LLC, short for Limited Liability Company, is one of the business entities that can operate in the state of Georgia. Like corporations, this business structure allows its owners some degree of limited personal liability. Like a partnership, it also provides the potential for some “pass-through” tax benefits. As a result, an LLC is effectively a hybrid between a corporation and a partnership.
The first thing to do is to get prepared, and this entails:
- A thorough investigation to determine whether an LLC is the best type of business structure to use.
- Determine whether the business is domestic (founded for the first time in the state) or foreign (already existing outside the state).
- Choose a registered agent who will accept any service of process, documents, or other formal communications on the company’s behalf.
The second thing to do is to gather what is needed, which includes:
- LLC name or a legitimate reservation number
- Name and address of the LLC applicant
- A valid email address
- The mailing address of the principal office
- Name and address of the registered agent
- Name and address of each organizer
- Any optional provisions you need to add to your articles of organizations
- Depending on how you apply, a payment method could be a credit card, check, cashier’s check, or money order.
The third step is to create and file registration.
- Online registration is possible by setting up a user account, providing the necessary information, and paying the filing fees through the Secretary of State Office. This step typically takes seven business days.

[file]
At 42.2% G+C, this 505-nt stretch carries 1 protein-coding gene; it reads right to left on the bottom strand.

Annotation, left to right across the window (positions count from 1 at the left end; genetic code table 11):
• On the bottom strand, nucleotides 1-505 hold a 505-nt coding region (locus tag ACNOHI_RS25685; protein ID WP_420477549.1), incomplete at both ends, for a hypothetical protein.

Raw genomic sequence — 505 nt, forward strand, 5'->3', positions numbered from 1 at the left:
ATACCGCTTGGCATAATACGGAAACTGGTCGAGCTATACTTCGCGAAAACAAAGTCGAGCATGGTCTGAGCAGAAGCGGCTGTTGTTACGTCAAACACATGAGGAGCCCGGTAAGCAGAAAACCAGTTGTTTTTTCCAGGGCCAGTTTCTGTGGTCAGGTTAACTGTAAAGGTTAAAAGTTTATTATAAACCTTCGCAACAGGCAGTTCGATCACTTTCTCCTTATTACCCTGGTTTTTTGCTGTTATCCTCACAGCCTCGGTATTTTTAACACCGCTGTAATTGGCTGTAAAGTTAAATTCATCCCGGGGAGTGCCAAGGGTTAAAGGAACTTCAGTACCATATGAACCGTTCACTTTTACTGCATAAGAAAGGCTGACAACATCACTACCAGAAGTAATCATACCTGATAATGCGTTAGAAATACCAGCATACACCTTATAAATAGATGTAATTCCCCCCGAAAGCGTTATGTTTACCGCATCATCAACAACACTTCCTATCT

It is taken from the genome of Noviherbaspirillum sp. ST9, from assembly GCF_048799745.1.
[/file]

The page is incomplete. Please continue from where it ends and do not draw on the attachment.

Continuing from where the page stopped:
- The founder must prepare the Articles of Organization for an LLC and the Transmittal Form, both available on the Secretary of State’s website. Then, mail or submit the forms in person, along with the filing fees by check or money order, to the Secretary’s Office.
The entire LLC creation process may be summarized in 6 steps as follows:
- Step 1: Naming The LLC
- Step 2: Appointing a Georgia LLC Registered Agent
- Step 3: Satisfy Georgia LLC Filing Requirements
- Step 4: Apply for The LLC
- Step 5: Get an EIN Number
- Step 6: Register for State and Local Taxes
What Is an LLC?
A limited liability company (LLC) is a business structure that creates a separate legal entity for a corporation. In other words, the owner(s) of the business cannot be held liable for debts incurred by the company or money judgments rendered against the company as a result of legal action.